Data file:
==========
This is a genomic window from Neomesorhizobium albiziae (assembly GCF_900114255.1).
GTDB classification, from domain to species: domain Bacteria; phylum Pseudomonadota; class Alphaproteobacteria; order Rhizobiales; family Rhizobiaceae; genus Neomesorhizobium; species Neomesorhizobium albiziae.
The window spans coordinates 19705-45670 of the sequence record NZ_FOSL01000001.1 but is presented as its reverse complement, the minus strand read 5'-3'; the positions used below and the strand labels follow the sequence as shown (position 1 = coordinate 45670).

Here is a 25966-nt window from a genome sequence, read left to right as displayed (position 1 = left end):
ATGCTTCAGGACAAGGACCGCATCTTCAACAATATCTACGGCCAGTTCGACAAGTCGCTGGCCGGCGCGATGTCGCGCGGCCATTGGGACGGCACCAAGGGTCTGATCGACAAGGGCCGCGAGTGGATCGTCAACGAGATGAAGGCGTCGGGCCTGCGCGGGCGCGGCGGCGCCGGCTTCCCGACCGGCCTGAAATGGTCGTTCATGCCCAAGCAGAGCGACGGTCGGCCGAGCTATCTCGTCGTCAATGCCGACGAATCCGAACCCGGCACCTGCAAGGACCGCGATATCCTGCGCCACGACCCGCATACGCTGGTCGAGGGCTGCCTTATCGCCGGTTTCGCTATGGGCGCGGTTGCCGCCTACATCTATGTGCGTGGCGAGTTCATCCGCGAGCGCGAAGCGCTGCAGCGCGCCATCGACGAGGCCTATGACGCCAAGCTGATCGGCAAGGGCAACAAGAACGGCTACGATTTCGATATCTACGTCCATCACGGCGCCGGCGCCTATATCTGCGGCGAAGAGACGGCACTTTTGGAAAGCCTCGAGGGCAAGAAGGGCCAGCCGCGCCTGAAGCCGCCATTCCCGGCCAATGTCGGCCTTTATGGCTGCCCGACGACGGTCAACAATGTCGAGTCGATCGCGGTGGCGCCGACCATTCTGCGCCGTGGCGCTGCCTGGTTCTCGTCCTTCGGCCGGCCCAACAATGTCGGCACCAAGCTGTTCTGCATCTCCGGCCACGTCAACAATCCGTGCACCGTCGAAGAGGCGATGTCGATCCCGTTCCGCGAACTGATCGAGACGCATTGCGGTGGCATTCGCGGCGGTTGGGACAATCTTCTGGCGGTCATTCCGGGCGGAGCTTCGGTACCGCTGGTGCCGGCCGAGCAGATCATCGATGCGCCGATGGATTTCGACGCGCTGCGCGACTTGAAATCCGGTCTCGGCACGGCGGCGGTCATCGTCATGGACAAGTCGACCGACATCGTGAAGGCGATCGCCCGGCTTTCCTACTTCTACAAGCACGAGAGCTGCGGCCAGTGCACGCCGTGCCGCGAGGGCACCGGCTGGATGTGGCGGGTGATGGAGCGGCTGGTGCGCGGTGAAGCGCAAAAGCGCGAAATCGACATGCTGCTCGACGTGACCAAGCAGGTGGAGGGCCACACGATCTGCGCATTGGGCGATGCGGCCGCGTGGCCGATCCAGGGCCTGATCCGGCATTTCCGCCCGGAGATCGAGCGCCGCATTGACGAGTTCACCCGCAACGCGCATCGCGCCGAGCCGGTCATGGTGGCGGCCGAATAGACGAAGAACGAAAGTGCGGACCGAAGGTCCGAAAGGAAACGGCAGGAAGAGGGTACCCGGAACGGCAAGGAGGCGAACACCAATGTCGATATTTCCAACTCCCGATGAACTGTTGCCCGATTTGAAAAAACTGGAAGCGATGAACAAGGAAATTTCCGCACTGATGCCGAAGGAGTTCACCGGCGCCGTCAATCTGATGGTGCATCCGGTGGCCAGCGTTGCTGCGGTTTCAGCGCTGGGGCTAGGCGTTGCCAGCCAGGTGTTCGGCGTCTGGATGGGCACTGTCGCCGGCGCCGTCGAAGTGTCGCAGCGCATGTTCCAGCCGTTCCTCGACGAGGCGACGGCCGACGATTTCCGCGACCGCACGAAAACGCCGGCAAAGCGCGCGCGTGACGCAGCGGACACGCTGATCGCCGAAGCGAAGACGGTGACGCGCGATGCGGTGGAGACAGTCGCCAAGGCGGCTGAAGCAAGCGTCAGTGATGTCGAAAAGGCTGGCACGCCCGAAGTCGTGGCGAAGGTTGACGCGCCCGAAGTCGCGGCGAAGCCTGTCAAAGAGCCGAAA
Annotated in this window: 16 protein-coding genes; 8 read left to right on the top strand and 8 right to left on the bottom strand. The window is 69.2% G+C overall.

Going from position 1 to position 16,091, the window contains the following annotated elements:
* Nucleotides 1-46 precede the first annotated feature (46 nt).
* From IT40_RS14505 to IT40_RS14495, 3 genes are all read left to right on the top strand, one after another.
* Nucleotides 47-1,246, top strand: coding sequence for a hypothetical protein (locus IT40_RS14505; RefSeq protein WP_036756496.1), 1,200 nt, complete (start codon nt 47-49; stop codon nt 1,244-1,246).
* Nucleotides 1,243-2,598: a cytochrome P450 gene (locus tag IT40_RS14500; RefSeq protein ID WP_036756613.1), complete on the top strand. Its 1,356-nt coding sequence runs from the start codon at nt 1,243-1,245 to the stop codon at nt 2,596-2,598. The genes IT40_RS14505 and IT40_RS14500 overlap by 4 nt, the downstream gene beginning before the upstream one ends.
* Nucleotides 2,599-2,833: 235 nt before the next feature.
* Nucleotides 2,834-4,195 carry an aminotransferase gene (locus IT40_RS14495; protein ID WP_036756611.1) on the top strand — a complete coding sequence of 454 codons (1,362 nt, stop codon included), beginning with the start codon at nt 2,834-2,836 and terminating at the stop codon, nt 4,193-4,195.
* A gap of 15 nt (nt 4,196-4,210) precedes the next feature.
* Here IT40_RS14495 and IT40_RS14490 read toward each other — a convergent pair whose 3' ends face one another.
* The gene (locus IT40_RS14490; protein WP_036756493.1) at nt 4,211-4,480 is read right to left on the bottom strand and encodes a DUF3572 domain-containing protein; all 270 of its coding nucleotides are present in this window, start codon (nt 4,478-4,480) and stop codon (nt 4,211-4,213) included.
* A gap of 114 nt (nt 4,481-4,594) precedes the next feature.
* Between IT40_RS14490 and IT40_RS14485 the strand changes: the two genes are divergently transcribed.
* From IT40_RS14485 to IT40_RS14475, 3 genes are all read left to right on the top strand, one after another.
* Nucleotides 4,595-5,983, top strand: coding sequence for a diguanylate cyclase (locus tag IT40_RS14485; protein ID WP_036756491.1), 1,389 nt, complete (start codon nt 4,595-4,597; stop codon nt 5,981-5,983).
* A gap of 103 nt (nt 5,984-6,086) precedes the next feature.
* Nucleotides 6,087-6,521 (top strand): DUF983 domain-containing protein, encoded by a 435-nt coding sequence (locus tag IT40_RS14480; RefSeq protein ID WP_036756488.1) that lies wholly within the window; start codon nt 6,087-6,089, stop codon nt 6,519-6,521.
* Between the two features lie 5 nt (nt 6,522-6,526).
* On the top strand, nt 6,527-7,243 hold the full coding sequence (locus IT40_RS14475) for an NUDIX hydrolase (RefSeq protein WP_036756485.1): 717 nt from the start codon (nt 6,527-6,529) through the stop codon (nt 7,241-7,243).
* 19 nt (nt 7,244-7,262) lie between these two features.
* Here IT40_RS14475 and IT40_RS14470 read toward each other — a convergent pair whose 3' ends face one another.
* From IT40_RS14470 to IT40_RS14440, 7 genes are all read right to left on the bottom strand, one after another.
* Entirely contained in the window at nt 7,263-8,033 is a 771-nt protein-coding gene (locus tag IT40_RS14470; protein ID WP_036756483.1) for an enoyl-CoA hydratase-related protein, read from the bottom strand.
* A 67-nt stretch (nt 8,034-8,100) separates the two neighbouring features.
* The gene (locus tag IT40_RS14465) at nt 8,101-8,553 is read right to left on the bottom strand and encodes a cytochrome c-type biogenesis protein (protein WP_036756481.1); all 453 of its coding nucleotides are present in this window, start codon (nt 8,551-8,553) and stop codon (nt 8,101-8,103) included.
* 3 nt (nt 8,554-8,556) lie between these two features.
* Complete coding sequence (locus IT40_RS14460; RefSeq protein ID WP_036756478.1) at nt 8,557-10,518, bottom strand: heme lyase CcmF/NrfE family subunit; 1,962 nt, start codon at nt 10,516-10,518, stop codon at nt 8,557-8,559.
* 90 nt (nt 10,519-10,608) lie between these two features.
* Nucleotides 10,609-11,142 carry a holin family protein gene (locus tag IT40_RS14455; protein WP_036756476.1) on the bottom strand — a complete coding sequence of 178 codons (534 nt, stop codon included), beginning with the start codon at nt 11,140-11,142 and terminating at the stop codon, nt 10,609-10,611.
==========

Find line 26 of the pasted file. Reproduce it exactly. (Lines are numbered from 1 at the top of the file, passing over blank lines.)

* Here IT40_RS14475 and IT40_RS14470 read toward each other — a convergent pair whose 3' ends face one another.